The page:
We took a turn to follow a cycle track. This took us along the most technical piece of single track that I have ever ridden – a steep, narrow downhill, through trees, with protruding stones and roots and a sharp left hander at the bottom. Those of us on mountain bikes managed OK, but after struggling with the first part, the electric shopping bikes split off and said that they would return home via the road.

The real beauty of our cycle track, however, was that it took us in a perfect circle and we ended up right where we had started. The splinter group looked rather surprised when they rejoined us!

“Never mind. We can go and see the ‘A-lee-na-ments‘ Joe said. “The what?” “The Alignments’”. I have to say I never tire of seeing the amazing standing stones at Carnac. I also saw a silvery-gold Breton foal with a beautiful star in the centre of his forehead, but the camera wasn’t playing ball and Joe was off before I could take a photo of the foal.

A rare Breton horse, photographed when I was not cycling with Joe!

A map check on a narrow road, near a sharp bend, in some welcome shade did nothing for Anglo-French relations. A Frenchman stopped his car behind us, switched off his engine and started gesticulating. “I think he is saying he can’t get past.” We moved even further off the road and he moved his car right up to us and switched off his engine again, still gesticulating furiously. By this time Maurice was on the corner indicating that it was clear for him to pass. Joe strolled over for a chat with the Frenchman in his perfect French. “I can’t pass, you need to get to the side!” “We are at the side!”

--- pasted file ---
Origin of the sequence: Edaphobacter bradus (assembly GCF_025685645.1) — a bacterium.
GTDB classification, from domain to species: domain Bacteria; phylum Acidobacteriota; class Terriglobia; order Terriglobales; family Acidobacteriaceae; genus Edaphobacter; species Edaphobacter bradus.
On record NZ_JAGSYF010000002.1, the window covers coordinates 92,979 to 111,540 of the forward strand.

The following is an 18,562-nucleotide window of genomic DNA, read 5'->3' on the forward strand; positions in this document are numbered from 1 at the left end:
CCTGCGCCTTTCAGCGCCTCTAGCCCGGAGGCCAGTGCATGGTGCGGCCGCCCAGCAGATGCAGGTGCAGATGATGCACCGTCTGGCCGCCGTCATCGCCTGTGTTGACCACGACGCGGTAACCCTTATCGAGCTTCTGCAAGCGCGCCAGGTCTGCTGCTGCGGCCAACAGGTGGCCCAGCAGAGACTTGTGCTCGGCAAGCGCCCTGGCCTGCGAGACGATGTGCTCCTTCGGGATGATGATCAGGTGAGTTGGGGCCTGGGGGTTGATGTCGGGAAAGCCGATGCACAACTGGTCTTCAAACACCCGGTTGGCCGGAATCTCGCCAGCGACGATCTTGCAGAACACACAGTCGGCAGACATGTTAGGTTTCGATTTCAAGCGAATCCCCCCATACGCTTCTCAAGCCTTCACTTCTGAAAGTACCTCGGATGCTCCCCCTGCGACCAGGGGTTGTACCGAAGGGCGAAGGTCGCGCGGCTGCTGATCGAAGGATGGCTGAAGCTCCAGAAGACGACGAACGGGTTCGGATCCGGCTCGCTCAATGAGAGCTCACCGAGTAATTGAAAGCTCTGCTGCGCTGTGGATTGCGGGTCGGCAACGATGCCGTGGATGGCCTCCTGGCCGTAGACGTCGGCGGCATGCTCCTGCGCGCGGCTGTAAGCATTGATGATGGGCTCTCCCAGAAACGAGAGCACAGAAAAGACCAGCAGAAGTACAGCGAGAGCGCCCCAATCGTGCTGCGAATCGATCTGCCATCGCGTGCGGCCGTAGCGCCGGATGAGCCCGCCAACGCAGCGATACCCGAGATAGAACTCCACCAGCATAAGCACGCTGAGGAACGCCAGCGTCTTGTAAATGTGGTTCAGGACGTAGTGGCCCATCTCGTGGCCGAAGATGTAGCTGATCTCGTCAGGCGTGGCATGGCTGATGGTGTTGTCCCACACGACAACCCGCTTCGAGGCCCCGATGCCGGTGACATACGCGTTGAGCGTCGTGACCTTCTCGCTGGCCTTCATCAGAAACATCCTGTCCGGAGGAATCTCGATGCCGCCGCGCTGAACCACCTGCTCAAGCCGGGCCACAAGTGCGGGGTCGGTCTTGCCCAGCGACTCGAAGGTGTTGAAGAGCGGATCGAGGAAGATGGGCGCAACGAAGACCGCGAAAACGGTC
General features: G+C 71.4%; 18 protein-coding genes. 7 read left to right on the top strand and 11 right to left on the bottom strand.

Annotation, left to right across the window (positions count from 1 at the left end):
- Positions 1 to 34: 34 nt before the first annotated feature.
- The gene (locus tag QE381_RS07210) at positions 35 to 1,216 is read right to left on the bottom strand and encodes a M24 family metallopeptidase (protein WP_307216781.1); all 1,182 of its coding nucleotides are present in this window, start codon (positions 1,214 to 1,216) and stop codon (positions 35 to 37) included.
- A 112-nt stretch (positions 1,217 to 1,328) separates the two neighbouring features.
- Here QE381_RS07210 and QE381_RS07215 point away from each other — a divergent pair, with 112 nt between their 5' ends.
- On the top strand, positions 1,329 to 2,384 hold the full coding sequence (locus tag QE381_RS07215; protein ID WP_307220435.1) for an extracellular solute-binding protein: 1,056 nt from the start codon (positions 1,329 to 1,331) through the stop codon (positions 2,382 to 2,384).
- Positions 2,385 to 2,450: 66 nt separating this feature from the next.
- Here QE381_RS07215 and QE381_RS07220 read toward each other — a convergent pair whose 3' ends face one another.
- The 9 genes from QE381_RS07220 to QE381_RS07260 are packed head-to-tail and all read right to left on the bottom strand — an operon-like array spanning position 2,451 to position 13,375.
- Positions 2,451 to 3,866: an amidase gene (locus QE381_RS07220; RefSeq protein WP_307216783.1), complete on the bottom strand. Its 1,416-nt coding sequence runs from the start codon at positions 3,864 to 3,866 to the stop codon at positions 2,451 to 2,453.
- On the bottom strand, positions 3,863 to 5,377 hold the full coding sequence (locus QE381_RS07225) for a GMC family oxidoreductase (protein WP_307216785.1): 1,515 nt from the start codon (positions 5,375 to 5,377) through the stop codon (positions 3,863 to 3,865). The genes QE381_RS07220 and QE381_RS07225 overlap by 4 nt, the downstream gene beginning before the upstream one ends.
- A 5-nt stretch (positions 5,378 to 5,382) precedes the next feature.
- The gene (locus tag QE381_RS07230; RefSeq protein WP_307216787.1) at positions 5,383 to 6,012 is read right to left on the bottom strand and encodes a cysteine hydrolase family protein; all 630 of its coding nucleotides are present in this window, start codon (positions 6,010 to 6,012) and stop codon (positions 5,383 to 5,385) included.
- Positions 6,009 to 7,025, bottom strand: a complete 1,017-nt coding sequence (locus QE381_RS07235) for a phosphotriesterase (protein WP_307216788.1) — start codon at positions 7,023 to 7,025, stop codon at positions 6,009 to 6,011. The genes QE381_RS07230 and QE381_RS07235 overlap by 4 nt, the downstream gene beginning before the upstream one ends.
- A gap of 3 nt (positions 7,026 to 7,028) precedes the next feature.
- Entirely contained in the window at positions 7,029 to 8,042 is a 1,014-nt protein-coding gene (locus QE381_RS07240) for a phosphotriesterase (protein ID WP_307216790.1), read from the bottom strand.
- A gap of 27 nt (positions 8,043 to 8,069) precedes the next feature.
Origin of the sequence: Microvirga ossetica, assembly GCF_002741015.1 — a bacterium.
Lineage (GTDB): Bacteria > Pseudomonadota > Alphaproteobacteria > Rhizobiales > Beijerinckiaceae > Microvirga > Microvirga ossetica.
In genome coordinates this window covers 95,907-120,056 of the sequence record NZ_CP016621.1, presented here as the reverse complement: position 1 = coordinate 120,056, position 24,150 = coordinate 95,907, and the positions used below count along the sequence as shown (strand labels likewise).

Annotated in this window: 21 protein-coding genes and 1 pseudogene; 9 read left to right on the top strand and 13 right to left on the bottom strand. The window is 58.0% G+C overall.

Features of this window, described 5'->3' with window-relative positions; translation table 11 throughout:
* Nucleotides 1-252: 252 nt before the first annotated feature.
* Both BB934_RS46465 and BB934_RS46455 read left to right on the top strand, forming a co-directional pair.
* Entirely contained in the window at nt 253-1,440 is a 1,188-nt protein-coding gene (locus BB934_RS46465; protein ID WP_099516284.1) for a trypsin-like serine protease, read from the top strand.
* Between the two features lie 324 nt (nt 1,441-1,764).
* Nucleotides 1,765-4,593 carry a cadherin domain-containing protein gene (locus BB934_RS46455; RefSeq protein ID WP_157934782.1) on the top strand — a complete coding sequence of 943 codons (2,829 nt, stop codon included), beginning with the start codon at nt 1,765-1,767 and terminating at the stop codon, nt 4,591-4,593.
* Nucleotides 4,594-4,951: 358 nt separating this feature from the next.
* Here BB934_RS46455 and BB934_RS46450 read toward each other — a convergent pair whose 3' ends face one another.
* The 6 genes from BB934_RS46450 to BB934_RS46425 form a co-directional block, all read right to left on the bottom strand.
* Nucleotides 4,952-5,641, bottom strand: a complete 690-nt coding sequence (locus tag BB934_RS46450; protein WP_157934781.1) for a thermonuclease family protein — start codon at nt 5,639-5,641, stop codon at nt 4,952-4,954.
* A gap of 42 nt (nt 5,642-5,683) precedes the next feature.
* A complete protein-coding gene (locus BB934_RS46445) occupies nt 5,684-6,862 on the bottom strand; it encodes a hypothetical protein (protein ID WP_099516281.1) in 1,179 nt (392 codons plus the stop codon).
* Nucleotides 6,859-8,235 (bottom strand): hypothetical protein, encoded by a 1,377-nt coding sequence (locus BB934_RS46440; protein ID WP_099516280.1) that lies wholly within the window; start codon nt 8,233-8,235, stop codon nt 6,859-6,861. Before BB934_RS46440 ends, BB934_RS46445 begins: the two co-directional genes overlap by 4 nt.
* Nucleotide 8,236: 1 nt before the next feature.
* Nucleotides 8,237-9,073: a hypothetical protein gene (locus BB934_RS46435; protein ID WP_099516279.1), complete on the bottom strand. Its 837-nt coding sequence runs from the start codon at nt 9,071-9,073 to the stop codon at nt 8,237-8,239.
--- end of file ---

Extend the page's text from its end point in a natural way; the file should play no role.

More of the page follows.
At this point, a young lady in a Land Rover sailed past, overtaking the Frenchman and rounding the corner in a rather carefree, laissez-faire manner. Being overtaken by a girl in a large vehicle rather weakened his “I can’t get past” position. “I’ll go and have a word with him…” Barry said, his jaw set. Jan called him back. “If my brother was here, he’d have had him out of the car and in the bushes by now!” Undetterred, the Frenchman crawled past us, millimetres from our handlebars, just to make a point. The point being that he was a grumpy, old git.

We concluded that Joe must have hidden a battery pack in that saddlebag!

Joe shot ahead at Plouharnel. “They all know the way back from here!” We arrived back at the campsite in dribs and drabs between 6 and 6.30, having cycled about 40 miles in 27 degree heat.

Not quite the 3pm return we had planned, but then, there was no wind anyway!

However, I did have one large regret. Another large MISS on the appropriate song lyric front. You might remember my chagrin at the missed opportunity for deployment of “Donald Wheer’s Your Troosers?!” when I took my Uncle Don a cup of tea one morning and he came to the bedroom door wearing a string vest and a pair of long, white underpants. I was too taken aback to burst into song – AND we were on the Isle of Skye (which is mentioned in the song.)

This MISS was almost as bad. Barbara had come on the train to join us for lunch. Joe had organised a taxi to take her back to the station at Auray.

Why oh why did I not think of Vanessa Paradis, the former Mrs Johnny Depp and ask “Joe – le Taxi?”

It wasn’t all Industrial Estates and Motorways – although it was, mostly!

Join us next time as we cross France and head to Germany in our Break for the Border!

One thought on ““Auray or Bust” – An Exercise in Combative Cycling for 80-Year Olds!

Leave a Reply

Fill in your details below or click an icon to log in:

WordPress.com Logo

You are commenting using your WordPress.com account. Log Out /  Change )

Google+ photo

You are commenting using your Google+ account. Log Out /  Change )

Twitter picture

You are commenting using your Twitter account. Log Out /  Change )

Facebook photo

You are commenting using your Facebook account. Log Out /  Change )

Connecting to %s